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Texas State University
Texas State University

Jim Lehrer

PBS News Anchor, Author
Tuesday, February 11, 1997 · Evans Auditorium · 7:30 p.m.

Jim Lehrer's career in the news business began in Dallas in 1959. He wrote for both the Dallas Morning News and the Dallas Times-Herald. In 1968 he was named city editor of the Times-Herald

Lehrer's newspaper career led him to public television, first in Dallas as KERA-TV's executive director of public affairs, on-air host and editor of a nightly news program. He later moved to Washington, D.C., to serve as the public affairs coordinator for PBS, and was also a member of the PBS Journalism Advisory Board and a fellow at the Corporation for Public Broadcasting. He went on to join the National Public Affairs Center for Television (NPACT) as a correspondent.

It was Lehrer's work with NPACT that led to his initial association with Robert MacNeil and to their long-term partnership. In October 1975, the half-hour Robert MacNeil Report, with Jim Lehrer as the Washington correspondent, premiered. The program was later renamed The MacNeil/Lehrer Report and then The MacNeil/Lehrer NewsHour.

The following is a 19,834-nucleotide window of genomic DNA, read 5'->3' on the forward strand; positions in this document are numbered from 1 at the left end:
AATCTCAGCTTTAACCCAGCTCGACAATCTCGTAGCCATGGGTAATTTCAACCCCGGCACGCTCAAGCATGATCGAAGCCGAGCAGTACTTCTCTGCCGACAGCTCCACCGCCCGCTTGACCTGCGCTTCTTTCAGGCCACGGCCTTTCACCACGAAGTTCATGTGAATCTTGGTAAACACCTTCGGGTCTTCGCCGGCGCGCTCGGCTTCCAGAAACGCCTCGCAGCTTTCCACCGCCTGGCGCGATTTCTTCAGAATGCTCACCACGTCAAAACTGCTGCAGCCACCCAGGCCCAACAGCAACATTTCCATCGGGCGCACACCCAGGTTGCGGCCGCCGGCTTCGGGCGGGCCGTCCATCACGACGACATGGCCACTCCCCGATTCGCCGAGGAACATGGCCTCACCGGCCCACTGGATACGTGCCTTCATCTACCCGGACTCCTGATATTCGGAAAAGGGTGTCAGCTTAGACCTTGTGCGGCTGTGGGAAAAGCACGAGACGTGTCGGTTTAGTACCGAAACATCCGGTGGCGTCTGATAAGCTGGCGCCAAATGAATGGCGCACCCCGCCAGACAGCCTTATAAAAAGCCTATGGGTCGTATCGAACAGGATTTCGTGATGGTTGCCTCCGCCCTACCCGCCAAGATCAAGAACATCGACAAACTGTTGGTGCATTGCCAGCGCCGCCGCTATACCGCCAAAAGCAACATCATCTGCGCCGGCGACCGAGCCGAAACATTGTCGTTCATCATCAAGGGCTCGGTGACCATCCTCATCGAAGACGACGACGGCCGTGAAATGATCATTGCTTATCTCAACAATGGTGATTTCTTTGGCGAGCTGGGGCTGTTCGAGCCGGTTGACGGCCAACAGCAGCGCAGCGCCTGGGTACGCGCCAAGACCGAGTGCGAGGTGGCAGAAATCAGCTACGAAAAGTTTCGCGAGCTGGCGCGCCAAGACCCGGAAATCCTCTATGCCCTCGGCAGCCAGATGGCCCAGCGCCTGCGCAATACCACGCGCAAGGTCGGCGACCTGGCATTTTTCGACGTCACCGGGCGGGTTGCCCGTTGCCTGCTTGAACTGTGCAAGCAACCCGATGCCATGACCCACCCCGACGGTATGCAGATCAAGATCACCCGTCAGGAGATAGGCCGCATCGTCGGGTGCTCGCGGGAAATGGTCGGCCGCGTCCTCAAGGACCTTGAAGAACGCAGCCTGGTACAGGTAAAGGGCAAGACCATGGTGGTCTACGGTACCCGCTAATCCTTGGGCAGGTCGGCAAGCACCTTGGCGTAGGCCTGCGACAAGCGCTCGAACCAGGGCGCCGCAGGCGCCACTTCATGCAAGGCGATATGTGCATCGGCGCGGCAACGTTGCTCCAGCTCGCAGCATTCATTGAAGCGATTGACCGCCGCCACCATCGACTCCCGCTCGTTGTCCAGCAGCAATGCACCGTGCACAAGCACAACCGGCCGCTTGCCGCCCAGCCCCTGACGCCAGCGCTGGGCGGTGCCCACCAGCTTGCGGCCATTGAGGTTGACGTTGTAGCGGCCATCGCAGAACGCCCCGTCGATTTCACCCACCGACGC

The 1995-96 season marked MacNeil's departure from the program and it was renamed The NewsHour with Jim Lehrer.

Lehrer has won numerous awards for journalism, including several Emmys, the George Foster Peabody Broadcast Award, the William Allen White Foundation Award for Journalistic Merit and the University of Missouri School of Journalism Medal of Honor. In 1991, he was elected a Fellow of the American Academy of Arts and Sciences.

Lehrer is also the author of several novels. His latest at the time of this speech, White Widow, was released by Random House.

—Adapted from the original press release distributed before Jim Lehrer's LBJ Distinguished Lecture

“Anytime you write fiction, you write it, put it out there and wait for people to tell you what it means. And that’s been stunning to me in this particular book, the kinds of responses I’ve gotten. ‘Oh, my God,. you meant. . .’ I didn’t mean anything. I was just telling a story.”